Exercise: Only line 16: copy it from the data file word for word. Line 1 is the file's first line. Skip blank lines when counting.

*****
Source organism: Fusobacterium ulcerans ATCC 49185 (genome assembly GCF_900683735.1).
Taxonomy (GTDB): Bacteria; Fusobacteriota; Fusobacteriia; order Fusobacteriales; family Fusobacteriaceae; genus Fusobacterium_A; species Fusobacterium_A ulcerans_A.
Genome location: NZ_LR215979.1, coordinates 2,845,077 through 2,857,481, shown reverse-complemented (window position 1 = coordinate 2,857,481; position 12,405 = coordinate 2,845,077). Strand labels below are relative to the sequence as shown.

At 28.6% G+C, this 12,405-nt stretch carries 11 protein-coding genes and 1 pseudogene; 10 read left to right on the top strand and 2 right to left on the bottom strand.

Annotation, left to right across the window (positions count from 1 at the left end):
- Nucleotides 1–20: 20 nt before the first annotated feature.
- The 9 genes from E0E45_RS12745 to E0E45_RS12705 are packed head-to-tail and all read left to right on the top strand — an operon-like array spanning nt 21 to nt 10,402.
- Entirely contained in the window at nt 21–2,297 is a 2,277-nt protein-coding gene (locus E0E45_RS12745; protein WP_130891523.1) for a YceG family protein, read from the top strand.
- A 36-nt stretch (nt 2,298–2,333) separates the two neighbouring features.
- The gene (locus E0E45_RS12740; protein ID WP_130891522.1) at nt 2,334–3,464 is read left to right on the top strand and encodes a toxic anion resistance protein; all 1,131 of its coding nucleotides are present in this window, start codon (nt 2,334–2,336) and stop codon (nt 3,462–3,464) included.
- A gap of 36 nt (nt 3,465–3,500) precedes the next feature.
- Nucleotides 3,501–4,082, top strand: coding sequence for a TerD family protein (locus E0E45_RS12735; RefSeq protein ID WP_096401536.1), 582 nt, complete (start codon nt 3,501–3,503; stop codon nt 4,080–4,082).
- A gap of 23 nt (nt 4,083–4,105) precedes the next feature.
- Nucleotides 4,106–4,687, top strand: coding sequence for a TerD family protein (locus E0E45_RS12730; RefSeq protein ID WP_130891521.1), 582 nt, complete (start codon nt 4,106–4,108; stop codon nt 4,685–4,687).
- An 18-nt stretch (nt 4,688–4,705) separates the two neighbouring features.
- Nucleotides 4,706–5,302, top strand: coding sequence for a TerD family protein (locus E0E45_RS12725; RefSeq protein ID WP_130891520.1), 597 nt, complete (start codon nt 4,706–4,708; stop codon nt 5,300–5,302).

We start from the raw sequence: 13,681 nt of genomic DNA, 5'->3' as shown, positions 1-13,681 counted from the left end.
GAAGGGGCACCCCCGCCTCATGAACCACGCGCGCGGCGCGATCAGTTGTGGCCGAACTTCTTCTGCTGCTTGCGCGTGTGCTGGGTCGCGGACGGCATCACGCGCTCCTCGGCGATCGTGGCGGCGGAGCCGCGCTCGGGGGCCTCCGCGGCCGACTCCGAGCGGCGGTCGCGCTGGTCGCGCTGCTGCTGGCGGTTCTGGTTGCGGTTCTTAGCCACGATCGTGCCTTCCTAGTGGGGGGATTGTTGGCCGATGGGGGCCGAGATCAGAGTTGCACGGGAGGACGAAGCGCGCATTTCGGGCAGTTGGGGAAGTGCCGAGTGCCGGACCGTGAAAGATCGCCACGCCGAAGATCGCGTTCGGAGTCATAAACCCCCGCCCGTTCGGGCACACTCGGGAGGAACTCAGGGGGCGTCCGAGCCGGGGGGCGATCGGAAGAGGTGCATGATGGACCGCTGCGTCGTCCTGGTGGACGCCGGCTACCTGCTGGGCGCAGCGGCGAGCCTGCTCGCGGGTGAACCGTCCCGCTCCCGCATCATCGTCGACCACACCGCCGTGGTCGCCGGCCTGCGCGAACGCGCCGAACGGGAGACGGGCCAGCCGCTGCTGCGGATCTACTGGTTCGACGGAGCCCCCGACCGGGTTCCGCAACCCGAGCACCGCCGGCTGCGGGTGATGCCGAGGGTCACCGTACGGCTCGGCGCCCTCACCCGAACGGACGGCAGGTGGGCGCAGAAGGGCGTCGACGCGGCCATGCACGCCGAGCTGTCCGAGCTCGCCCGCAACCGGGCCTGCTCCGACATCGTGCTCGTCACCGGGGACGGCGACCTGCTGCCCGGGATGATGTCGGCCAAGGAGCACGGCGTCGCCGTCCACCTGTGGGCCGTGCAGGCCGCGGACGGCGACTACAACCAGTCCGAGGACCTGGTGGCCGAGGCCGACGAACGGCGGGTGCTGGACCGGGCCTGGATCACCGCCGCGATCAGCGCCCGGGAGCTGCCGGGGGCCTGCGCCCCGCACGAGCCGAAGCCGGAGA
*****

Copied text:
- Nucleotides 4,706–5,302, top strand: coding sequence for a TerD family protein (locus E0E45_RS12725; RefSeq protein ID WP_130891520.1), 597 nt, complete (start codon nt 4,706–4,708; stop codon nt 5,300–5,302).